Kenya's prime minister said Tuesday that the government will carry out investigations if there have been any civilian deaths stemming from the country's military incursion into Somalia, even as the international Red Cross lent weight to the view that civilians were harmed.
The International Committee of the Red Cross said Tuesday it resumed distribution of food aid to more than 6,000 people at a camp in southern Somalia a day after the aid group Doctors Without Borders said five people were killed and more than 50 wounded in airstrikes there. The ICRC said it suspended operations following an air raid on Sunday.
Kenyan Prime Minister Raila Odinga said that any civilian loss of life in Kenya's pursuit of al-Qaida-linked Somali insurgents would be regrettable and that investigations would be carried out if civilians were killed.
The Kenyan military acknowledged carrying out an air raid attack on Sunday but blamed militants for the deaths.
Kenyan military spokesman Maj. Emmanuel Chirchir said the civilian deaths from Sunday's attack occurred when one of the militants drove a burning truck of ammunition into the refugee camp in the town of Jilib where it exploded. He said the Kenyan air force had hit the truck as it drove away from an al-Shabab training camp.
On Tuesday, the Kenyan military warned that it will attack 10 Somali towns where it believes al-Shabab has a presence and advised civilians to stay away from al-Shabab camps or being used as conduits for weapons.
In a statement, Chirchir warned residents of Baidoa, Baadheere, Baydhabo, Dinsur, Afgoye, Bwale, Barawe, Jilib, Kismayo and Afmadow that their towns are under imminent attack.
He said the Kenyan military has received reliable information that two aircraft landed in the town of Baidoa with arms consignment intended for the al-Shabab. He did not say where the weapons originated from and could not be immediately reached for further comment.
Kenya sent hundreds of the troops to Somalia in mid-October in pursuit of al-Shabab militants it blames for a string of kidnappings in Kenya.
The International Committee of the Red Cross and the Somali Red Crescent said in a joint statement that "all feasible precautions" must be taken to avoid civilian deaths and injuries. Somali Red Crescent volunteers administered first aid after the bombing, ICRC said. ICRC provided the facilities with medicine and supplies to treat the wounded.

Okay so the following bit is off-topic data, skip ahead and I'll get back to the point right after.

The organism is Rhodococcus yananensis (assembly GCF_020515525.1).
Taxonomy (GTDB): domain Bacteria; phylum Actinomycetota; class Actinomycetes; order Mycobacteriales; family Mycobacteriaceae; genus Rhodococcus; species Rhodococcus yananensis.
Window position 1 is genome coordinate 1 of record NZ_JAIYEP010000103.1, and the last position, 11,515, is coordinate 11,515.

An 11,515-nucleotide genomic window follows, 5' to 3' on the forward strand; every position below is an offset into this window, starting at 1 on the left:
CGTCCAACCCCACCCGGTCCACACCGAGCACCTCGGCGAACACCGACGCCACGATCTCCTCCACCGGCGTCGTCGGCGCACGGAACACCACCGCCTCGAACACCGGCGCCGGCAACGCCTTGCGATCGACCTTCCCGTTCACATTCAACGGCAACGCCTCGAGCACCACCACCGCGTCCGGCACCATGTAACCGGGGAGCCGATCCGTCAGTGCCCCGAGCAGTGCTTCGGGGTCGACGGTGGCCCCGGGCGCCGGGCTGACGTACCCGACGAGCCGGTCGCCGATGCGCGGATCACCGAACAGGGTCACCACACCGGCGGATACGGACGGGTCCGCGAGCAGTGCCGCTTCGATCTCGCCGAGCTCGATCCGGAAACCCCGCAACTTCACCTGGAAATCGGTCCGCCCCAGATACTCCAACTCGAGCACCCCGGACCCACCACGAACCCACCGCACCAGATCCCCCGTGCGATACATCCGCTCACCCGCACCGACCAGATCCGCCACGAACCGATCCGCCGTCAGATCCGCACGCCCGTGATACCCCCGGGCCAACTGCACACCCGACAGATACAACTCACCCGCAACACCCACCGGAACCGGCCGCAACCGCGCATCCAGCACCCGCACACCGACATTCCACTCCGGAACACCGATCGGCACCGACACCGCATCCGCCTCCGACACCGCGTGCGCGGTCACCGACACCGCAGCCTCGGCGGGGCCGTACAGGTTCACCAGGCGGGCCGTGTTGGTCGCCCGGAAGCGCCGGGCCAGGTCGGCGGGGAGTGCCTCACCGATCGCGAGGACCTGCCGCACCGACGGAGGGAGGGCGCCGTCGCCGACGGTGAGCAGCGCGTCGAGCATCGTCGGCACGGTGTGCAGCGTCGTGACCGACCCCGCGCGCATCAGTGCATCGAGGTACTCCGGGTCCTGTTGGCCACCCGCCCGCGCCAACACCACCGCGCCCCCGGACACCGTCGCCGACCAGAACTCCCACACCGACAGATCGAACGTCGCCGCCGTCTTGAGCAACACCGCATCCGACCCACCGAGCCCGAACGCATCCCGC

On Monday, Odinga held a joint news conference with Somali Prime Minister Abdiweli Mohamed Ali, the second in two days. The two briefed diplomats from Western and African countries on the progress of the joint military operation against al-Shabab. Odinga told reporters that Kenya was not in Somalia to stay.
"Kenya has no imperialistic intention of staying longer in Somalia or annexing any part of Somalia. We want to see a united, liberated strong Somalia to join the East African Community," Odinga said.
Ali urged the international community to support the operation against the militants and to deliver humanitarian support to Somalis in the areas liberated from al-Shabab.
"Somalia is going into a new phase and hopefully soon Somalia will be an important member of the community of nations," Ali said.
Somalia has been a failed state for more than 20 years. The lawless country is a haven for pirates and international terrorists. The lawlessness in the country's south led to a famine affecting hundreds of thousands of Somalis.
Meanwhile, 50 al-Shabab fighters _ mostly teenagers _ laid down their weapons and defected to the government this week in line with a government deadline for amnesty. The defectors complained of a lack of salary and being mistreated while in al-Shabab. The militants often conscript teenagers and younger children into their ranks.
"These young men have decided to surrender after they were overwhelmed by unfortunate living conditions within the anti-peace elements," Ibrahim Omar Aden, Somalia's national security agency spokesman, told reporters. "They were brainwashed and have long been subject to unfair treatment by al-Shabab."
One of the defectors, Ahmed Abdi, said that high-ranking members of al-Shabab had lots of money and multiple wives, but that lower-ranking conscripts received little pay.
The government runs a program to feed, shelter and educate dozens of al-Shabab defectors in Mogadishu.
Elsewhere, Iran's government delivered 5,000 tons of food aid to help hungry Somalis suffering from famine. Mohamed Hashim, an official with the Iran Red Crescent. said the food aid included flour, sugar, rice, medicine and tents.
Associated Press writer Abdi Guled in Mogadishu, Somalia contributed to this report.
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